His first year of preschool, my son didn’t bring home one art project, but instead came home with stories about the adventures he had playing cars or tales about the new friends he was making. By his second year he gained focus and was bringing home elaborate creations on a daily basis. He treasured his projects and was excited to share them. This is the beauty of developmentally-appropriate education–it allows children to develop at their own pace and provides them with pride and ownership of their work.
The classrooms are multi-age, serving children ages 3-6. My experience has been that kids learn best from each other, and having different age groups was a big plus for my daughter.
With a late summer birthday, my daughter just wasn’t ready on a social or emotional level for kindergarten. Her second year at MPSPS gave her the opportunity to assume a leadership role. She relished serving as a role model for the younger children, and it provided a clear boost to her confidence. At home, she is the youngest, but the multi-age classroom gave her an outlet where she could be the “big kid” and express her nurturing side towards the younger preschoolers.
Gentle Guidance and Accessibility
I’m forever indebted to all the staff at MPSPS. Their gentle but consistent discipline has inspired me to be a better parent. Their loving and compassionate way helped my daughter overcome separation anxiety. And no matter how often my son would turn his finger or any pointy object into a gun, they never shamed him. They would only remind him that this was a safe place, so he didn’t need weapons at school. But most of all, for their patience with me, an anxiety-ridden mom, and how Mary always, always took time to sit and talk with me about my children.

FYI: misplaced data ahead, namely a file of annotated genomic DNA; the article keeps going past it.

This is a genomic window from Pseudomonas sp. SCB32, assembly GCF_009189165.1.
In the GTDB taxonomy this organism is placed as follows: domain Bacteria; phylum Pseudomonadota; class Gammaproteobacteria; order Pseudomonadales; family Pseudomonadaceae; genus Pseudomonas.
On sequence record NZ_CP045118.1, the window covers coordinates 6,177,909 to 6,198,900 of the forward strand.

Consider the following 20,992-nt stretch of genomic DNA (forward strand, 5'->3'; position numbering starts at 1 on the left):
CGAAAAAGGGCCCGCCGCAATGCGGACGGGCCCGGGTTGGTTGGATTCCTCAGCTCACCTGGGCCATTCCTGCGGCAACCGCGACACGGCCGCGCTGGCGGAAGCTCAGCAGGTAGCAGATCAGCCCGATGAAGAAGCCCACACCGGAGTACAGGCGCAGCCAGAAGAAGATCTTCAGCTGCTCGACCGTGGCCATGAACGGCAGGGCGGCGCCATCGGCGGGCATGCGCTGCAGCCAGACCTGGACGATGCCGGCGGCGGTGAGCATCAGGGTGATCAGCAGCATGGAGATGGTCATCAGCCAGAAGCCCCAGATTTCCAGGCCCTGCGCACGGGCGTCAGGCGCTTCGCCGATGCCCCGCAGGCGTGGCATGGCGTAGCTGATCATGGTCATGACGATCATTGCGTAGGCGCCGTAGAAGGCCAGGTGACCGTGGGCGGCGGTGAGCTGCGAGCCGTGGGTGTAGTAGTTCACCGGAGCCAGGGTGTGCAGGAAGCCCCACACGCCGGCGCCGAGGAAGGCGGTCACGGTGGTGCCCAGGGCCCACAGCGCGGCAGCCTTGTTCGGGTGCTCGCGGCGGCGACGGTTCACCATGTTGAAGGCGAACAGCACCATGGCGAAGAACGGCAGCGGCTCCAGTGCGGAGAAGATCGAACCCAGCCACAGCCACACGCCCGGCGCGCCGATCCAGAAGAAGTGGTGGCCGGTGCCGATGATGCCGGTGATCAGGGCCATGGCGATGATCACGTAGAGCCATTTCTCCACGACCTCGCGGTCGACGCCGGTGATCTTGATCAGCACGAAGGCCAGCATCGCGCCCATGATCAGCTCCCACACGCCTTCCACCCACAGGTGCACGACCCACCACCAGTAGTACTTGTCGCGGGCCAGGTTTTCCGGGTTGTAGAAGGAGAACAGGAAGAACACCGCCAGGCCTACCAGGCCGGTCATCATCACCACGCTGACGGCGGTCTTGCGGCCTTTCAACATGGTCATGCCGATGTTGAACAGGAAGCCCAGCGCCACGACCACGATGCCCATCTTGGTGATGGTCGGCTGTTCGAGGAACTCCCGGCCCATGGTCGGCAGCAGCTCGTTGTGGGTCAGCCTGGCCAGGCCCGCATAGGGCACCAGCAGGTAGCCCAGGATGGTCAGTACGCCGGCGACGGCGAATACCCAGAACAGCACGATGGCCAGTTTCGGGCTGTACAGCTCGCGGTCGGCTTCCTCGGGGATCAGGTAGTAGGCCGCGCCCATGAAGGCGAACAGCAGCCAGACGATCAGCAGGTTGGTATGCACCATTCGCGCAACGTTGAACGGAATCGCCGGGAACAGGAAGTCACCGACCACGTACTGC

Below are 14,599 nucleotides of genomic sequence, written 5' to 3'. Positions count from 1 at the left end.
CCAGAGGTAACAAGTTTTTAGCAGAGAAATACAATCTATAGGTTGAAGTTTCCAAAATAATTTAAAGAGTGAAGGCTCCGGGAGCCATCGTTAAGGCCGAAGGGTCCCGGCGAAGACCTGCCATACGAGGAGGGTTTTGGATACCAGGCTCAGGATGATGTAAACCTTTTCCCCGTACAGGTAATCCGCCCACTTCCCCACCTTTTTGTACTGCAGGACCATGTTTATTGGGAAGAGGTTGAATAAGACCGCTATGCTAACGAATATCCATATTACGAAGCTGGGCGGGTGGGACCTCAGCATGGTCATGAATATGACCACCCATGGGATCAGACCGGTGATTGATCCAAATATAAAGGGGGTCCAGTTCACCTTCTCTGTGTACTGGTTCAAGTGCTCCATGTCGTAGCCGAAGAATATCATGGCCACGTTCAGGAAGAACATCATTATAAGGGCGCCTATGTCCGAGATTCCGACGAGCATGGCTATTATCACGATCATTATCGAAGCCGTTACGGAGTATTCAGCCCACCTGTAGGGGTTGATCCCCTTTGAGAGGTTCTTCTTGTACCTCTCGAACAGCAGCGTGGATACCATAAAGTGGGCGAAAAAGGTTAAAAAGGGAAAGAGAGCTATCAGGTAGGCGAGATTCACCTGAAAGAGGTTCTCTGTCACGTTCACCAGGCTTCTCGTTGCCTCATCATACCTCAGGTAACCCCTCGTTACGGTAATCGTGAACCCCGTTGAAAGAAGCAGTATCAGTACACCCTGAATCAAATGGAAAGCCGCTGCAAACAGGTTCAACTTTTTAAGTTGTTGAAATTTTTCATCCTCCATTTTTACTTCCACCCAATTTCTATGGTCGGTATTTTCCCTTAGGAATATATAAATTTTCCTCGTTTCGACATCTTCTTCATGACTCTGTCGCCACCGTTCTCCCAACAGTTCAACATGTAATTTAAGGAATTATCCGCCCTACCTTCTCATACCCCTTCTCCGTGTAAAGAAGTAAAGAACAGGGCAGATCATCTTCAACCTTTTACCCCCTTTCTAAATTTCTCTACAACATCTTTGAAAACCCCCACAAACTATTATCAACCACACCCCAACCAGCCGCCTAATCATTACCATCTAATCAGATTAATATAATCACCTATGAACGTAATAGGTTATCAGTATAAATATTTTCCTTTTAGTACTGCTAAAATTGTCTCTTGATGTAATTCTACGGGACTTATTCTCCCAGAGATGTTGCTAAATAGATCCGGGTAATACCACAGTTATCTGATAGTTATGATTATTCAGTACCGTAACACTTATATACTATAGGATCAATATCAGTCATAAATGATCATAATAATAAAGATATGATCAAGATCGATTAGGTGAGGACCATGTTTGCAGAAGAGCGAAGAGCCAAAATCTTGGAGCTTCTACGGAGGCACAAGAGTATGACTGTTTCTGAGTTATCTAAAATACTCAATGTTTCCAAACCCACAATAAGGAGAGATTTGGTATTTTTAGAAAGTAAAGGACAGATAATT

There are no daily reports or scheduled conferences at MPSPS. Instead there is an open-door policy. It’s stressed from day one that you can call, email or visit at any time. Mary has set aside many hours with me over the years to talk about my concerns. Not once has she ever made me feel rushed, or that my concerns were invalid. She’s hugged me when I’ve cried (did I mention there’s lots of hugging?) and always offered sage advice about my kids, both in and out of school.
She and her staff are on top of it. If your child is having trouble with another child, chances are they already know about it and are monitoring the situation. There is no herd mentality when it comes to the kids. They intimately know their likes, dislikes, personality quirks and triggers. And they just love those kids. You can tell. Each year Mary addresses the parents and thanks them for allowing her staff to be a part of your child’s life. It’s not marketing or pandering. She really, really means it down to her Doc-Martens-clad toes.
MPSPS operates with real-world common sense. If you get stuck in a check-out line at the grocery store and you’re running late for a pick-up, just give them a call. You’ll never be issued a fine for arriving late because they understand life happens (Just be courteous and call ahead.)
If your child is unable to attend school for any medical, personal or financial reason, talk to Mary. If you need to change class schedules or drop-off early because of any difficulties, they will work with you. Your child’s welfare and development is paramount.
Suffice it to say, Mary “Poppins” Lillstrom delivered on all she promised me and more. Like Mary Poppins, now that my children have aged out, we have had to bid a sorrowful farewell. I’m still holding out hope she will expand her program up until eighth grade. I think I can be emotionally prepared to leave the nest by then. Until that fateful day, I’ll just make sure to pop in now and again to say “Hi,” and collect a few more free hugs.
Mary’s Peppermint Stick Preschool
31 Park Avenue, Grayslake (inside St. Andrew Episcopal Church) |(847) 223-6151
Enrollment is ongoing.
Mary’s Peppermint Stick Preschool is an independently-owned and operated preschool and is not affiliated with St. Andrew Episcopal Church or Peppermint Stick Children’s Center.